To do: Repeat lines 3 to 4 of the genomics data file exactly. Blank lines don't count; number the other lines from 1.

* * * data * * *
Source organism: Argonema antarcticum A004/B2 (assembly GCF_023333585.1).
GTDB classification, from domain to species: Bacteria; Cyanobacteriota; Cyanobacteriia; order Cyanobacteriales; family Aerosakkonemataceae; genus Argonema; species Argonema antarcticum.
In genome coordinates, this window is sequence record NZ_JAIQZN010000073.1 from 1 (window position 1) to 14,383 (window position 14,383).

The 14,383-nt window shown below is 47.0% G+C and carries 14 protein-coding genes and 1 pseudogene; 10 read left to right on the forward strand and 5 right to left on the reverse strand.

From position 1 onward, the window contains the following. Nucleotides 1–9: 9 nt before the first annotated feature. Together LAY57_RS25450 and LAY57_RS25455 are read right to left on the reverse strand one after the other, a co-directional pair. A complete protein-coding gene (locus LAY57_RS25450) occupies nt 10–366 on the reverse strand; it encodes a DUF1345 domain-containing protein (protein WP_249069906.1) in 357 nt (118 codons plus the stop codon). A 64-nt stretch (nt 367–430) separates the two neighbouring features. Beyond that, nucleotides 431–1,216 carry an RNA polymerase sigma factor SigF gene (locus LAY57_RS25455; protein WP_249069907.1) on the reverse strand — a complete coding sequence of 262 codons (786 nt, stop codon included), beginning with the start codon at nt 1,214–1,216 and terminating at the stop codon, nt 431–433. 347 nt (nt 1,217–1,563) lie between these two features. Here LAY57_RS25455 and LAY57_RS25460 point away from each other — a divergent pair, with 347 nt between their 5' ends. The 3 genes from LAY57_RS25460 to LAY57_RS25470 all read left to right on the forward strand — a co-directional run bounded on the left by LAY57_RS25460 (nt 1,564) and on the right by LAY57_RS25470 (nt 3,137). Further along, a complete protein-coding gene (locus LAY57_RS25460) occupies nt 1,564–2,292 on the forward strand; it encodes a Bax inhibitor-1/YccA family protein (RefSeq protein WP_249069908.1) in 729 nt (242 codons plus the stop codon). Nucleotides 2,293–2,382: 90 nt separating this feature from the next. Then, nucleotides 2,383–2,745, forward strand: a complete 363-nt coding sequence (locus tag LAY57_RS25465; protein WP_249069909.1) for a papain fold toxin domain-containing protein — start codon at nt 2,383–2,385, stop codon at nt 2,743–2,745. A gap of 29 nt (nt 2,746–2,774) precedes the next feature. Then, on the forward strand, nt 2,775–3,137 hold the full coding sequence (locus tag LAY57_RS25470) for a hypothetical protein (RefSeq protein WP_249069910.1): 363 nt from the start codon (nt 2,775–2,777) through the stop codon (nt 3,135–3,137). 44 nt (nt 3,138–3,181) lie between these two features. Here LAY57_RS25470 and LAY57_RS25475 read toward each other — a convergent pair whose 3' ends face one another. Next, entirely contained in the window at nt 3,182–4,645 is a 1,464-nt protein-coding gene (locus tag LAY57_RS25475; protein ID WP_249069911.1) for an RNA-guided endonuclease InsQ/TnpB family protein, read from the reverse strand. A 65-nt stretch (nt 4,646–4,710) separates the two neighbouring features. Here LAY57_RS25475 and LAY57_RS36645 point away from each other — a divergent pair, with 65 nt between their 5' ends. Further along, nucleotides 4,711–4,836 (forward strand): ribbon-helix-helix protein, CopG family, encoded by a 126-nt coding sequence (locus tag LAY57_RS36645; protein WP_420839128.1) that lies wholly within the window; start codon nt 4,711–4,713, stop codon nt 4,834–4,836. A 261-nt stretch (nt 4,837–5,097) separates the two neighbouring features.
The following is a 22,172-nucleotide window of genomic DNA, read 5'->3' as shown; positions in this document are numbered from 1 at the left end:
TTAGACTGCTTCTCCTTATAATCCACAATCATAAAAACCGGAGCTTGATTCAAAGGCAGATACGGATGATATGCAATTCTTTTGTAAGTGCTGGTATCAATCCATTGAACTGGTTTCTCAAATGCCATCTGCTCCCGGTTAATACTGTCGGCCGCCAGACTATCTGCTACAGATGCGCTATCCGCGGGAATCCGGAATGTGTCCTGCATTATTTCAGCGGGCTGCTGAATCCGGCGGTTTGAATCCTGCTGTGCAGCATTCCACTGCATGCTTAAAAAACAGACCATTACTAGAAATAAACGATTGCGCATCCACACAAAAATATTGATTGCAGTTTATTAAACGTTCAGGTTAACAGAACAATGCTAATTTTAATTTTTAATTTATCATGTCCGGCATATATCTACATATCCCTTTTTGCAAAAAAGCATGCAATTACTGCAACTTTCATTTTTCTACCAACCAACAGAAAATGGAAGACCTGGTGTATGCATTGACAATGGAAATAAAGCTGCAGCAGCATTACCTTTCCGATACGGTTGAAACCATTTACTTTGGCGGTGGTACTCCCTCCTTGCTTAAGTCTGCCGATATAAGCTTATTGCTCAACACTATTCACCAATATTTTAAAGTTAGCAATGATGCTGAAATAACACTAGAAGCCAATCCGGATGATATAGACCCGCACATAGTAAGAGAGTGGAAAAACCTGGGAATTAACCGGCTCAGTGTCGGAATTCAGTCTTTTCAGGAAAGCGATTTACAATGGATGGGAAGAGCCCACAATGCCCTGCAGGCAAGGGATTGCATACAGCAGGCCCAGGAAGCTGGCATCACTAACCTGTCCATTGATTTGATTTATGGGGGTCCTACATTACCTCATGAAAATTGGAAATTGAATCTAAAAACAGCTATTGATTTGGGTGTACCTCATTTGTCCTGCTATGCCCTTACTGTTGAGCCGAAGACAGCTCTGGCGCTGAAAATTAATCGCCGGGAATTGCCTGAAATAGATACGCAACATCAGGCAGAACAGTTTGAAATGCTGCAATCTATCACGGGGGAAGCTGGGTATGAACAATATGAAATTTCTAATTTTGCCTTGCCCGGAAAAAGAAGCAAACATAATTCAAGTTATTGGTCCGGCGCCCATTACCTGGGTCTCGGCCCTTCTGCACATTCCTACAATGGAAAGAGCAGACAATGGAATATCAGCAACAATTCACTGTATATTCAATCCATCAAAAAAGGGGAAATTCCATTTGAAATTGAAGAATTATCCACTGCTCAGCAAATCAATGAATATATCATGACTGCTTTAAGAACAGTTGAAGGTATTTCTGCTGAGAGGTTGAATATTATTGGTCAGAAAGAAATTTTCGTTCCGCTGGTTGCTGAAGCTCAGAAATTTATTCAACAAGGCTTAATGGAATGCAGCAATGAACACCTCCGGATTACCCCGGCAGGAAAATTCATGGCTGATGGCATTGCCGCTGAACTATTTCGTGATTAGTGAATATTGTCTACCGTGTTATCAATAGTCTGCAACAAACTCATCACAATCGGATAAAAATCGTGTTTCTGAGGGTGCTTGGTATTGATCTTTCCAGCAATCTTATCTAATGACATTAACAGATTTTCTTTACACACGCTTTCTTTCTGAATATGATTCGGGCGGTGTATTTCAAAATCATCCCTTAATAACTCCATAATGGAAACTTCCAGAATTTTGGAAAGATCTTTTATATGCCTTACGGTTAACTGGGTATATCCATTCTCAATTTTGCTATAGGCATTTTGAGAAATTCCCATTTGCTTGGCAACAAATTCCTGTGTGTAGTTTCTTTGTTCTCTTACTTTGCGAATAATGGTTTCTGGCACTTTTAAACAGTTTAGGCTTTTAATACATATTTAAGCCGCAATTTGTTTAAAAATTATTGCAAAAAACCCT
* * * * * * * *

In genome coordinates, this window is sequence record NZ_JAIQZN010000073.1 from 1 (window position 1) to 14,383 (window position 14,383).

The 14,383-nt window shown below is 47.0% G+C and carries 14 protein-coding genes and 1 pseudogene; 10 read left to right on the forward strand and 5 right to left on the reverse strand.